Nothing like important canonical dates to make the fangirls go nuts. I probably don't need to place a spoiler warning, but I will anyways just in case some hapless new-to-the-fandom-person happens to wander by at some point in the future. So, SPOILERS FOR CHAPTER 99 OF THE MANGA (I have no idea what episode it is in the anime, 35?). I'm sure if someone didn't know what day this is in Death Note canon before, they certainly do now.

Um...apologies if this is similar to something that someone has written before. I have no doubts that someone has probably written Mello's death (and thoughts) as it happens in the manga/anime, as I am more or less doing. So, if it is, there is no intentional plagarism on my part. I do, however, feel marginally less creative than all the other authors who wrote some brilliant stuff.

Oh, and despite Mello's methods (and sense of morality) being more than a little bit questionable, and there being very little evidence of it, I believe that Mello is actually a religious person (inorite? :O). Whoo, and lastly, this can very loosely be a sequel to "Whispering Kisses of Butterflies"

Disclaimer: I do not own Death Note


Mello feels his heart stop, cold, and sudden in his chest as soon as he sees the news report, and thinks for a minute that Kira has finally decided to kill him – that everything is finally over. But it's not, for him at least, not yet. It is for Matt, however, and he realizes with a sudden pang of panic and overwhelming grief what exactly has caused his heart to freeze. Matt lies there, half on the ground and half awkwardly propped against the door of his car, riddled with bullet holes and cooling in a puddle of his own blood. The filter and ash remains of his last cigarette is still tucked between his lips.

Mello knows beyond any doubt that his friend is dead, even before the newscaster, excited and jittery, confirms it.

"No..." he whispers to the screen in barely contained anguish. He has a hard time keeping his eyes on the road as images of Matt's body flash between the face of the newscaster. "No, no, no...you stupid fool, you weren't supposed to die. You weren't, you-"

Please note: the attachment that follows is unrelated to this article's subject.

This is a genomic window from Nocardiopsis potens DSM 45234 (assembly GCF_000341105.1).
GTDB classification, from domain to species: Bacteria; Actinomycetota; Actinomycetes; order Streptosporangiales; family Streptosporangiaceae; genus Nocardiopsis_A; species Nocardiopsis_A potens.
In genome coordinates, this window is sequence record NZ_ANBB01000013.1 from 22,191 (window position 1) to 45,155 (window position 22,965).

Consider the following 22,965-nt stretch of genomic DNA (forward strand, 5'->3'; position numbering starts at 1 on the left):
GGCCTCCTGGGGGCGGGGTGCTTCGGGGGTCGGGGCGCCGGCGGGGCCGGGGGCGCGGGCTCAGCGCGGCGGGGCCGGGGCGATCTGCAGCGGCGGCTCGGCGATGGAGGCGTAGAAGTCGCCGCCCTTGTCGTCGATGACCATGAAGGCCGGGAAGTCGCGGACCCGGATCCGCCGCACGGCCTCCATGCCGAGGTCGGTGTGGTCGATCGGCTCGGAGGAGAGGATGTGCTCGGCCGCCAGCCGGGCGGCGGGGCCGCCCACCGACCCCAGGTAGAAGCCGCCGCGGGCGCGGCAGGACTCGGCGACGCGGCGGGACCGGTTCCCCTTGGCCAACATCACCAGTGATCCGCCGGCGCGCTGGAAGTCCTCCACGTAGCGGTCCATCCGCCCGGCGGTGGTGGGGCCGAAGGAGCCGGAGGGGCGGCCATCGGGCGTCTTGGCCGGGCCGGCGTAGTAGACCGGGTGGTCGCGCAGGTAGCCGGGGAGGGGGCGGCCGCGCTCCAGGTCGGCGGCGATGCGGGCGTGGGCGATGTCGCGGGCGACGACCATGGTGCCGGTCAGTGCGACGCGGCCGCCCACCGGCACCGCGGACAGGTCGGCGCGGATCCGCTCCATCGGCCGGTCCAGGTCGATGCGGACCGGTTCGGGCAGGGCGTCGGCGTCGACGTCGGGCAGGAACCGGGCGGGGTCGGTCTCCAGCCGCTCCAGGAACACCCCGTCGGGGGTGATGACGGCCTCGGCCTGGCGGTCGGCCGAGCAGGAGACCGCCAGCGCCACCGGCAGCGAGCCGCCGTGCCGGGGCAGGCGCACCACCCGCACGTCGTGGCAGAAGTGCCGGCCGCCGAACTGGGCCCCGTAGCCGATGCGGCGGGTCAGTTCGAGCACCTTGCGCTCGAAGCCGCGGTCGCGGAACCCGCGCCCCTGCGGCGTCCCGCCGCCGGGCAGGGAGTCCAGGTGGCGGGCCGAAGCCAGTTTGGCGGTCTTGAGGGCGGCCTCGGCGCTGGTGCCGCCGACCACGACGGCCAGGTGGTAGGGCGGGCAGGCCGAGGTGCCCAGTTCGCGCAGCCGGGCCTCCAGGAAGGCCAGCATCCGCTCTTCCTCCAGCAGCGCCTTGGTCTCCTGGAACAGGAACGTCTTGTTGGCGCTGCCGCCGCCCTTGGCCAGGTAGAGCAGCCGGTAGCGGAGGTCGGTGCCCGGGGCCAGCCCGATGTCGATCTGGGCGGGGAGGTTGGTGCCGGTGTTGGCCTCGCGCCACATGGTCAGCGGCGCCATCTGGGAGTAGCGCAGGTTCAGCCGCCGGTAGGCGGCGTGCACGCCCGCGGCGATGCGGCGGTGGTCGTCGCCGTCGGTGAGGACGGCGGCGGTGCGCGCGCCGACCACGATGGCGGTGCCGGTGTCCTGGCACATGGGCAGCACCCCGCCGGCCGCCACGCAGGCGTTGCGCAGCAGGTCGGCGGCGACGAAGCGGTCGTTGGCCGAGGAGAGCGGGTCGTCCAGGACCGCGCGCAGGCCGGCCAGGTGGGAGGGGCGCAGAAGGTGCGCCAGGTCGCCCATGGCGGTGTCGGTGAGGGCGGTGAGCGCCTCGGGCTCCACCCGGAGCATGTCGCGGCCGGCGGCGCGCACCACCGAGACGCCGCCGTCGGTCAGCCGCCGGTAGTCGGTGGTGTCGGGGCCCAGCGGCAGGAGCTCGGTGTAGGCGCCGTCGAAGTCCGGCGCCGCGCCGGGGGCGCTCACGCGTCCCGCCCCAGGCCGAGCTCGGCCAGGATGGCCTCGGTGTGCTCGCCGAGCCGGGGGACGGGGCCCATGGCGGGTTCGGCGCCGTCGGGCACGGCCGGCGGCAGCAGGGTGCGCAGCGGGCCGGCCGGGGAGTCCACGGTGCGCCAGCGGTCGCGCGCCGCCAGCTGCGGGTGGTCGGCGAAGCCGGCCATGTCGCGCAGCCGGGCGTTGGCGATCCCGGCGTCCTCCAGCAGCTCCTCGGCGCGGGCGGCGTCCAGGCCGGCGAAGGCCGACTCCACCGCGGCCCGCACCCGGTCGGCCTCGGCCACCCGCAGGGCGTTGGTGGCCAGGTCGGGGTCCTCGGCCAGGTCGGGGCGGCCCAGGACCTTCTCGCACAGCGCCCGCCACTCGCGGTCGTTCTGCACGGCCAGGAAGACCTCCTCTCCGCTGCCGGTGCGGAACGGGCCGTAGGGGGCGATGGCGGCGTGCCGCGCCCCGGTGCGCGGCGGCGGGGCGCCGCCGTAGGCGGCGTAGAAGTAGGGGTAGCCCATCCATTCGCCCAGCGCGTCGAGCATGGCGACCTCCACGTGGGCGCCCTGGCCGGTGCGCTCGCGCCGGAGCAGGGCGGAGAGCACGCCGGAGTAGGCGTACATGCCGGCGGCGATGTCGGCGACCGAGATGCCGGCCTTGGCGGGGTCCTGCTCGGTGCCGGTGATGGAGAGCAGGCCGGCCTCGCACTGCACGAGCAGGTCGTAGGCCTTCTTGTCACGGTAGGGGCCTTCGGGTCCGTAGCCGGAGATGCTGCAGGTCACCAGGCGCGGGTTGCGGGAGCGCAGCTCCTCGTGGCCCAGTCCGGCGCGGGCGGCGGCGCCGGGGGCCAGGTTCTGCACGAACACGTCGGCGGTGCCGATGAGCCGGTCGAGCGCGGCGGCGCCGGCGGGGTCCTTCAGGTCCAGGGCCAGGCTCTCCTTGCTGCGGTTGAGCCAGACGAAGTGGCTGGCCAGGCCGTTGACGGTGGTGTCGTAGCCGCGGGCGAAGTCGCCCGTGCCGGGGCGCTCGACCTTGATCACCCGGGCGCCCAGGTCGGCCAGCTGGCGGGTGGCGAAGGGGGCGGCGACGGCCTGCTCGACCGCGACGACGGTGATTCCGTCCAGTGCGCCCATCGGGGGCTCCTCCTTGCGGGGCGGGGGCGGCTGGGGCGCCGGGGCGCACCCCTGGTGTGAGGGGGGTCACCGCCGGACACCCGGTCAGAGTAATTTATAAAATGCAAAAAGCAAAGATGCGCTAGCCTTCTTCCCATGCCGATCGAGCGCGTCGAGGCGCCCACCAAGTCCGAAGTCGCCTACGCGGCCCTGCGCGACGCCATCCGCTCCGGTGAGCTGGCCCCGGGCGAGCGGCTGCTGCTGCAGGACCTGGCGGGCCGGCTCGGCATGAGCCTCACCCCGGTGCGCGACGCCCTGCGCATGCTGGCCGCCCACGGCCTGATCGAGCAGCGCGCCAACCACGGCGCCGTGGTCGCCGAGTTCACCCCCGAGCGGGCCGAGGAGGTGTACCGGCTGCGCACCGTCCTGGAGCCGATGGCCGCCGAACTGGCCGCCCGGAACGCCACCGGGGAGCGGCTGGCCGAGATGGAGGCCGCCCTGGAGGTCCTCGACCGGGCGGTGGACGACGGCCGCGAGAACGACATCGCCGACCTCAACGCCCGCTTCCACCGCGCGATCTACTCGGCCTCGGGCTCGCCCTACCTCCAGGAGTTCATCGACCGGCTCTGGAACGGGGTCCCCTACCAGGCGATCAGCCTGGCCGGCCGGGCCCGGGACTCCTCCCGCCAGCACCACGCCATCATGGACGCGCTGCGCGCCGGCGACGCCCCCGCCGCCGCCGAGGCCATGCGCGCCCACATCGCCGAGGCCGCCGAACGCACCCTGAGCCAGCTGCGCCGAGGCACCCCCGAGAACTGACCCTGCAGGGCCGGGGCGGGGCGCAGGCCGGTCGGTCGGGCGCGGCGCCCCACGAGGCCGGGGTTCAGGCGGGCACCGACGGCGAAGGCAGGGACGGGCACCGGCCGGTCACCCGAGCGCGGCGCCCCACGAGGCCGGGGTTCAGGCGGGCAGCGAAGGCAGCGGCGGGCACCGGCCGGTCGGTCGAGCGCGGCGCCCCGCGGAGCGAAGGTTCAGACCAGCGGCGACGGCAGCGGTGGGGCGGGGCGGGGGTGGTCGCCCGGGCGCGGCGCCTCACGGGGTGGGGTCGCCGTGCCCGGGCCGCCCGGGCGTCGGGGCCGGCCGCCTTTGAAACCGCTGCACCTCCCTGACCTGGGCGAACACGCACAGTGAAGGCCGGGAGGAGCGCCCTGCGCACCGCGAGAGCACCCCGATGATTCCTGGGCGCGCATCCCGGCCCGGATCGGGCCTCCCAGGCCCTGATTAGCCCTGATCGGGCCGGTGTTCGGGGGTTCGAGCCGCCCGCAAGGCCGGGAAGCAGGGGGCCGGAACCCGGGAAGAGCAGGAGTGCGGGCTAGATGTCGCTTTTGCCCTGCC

Empty and meaningless phonemes fall from his lips, tumbling down, dripping down like the blood from Matt's body, but Mello is in too much shock to think anymore. They knew it was risky, suicide even to try to kidnap (not try, she's in the back of your truck, remember?) Kiyomi Takada, Kira's spokesperson, especially when she had a brigade of trigger-happy bodyguards. They had both come to terms with the very high probability of neither of them making it out alive (although Mello had fully intended for Matt to survive). Even if Matt had tried to assure him – and himself – that everything would be alright.

"I'm so sorry, Matt. I didn't think they'd kill you."

What did you think they were going to do, I wonder? Certainly not let him go, not in this day and age. Not with Kira's twisted sense of justice. He had known that he was going to pay a high price going after Takada, but Matt had never been intended as a sacrificial pawn. Mello had been more than willing to pay the price of his own life in order to bring that bastard Kira down, but not Matt's, never Matt's. And he wonders now if Matt's sacrifice would even been worth it, if this little stint would even bring Near's agents any closer to catching Kira.

Mello pulls off the freeway and parks the semi inside the garage of an abandoned church. Takada is all too quiet in the back, but he pays her no mind. His only focus is on Matt's lifeless corpse being rifled at by Takada's bodyguards as the news helicopter circles overhead trying to get every possible angle of one of the men who had so brazenly defied Kira. No one had been that brave in years.

"I'll join you soon," Mello whispers, and he clutches at the crucifix around his neck in a white-knuckled grip, the metal cutting into his fingers as he says a quick prayer for Matt, even though his counterpart had never shared in his religious values. He knows that it is only a matter a time now before Kira finally kills him, no doubt being excited to do so after sitting on his real name for so long. And it's just as well, he never planned on coming out of this alive, not realistically anyways, and now with Matt gone, he doesn't want to.

It's only scant seconds later when he feels his heart constrict, white-hot pain blossoming from his chest, spreading like a cancer, and running down his left arm to the tips of his fingers and back again, prickling like electricity. Through his pain, Mello can only hope that Near can handle the rest, that Matt's death won't be in vain. The pain only lasts for a brief moment, and then there is nothing but blissful silence as his head falls against the steering wheel. Everything is finally over.


Mourir (French) - verb, to die.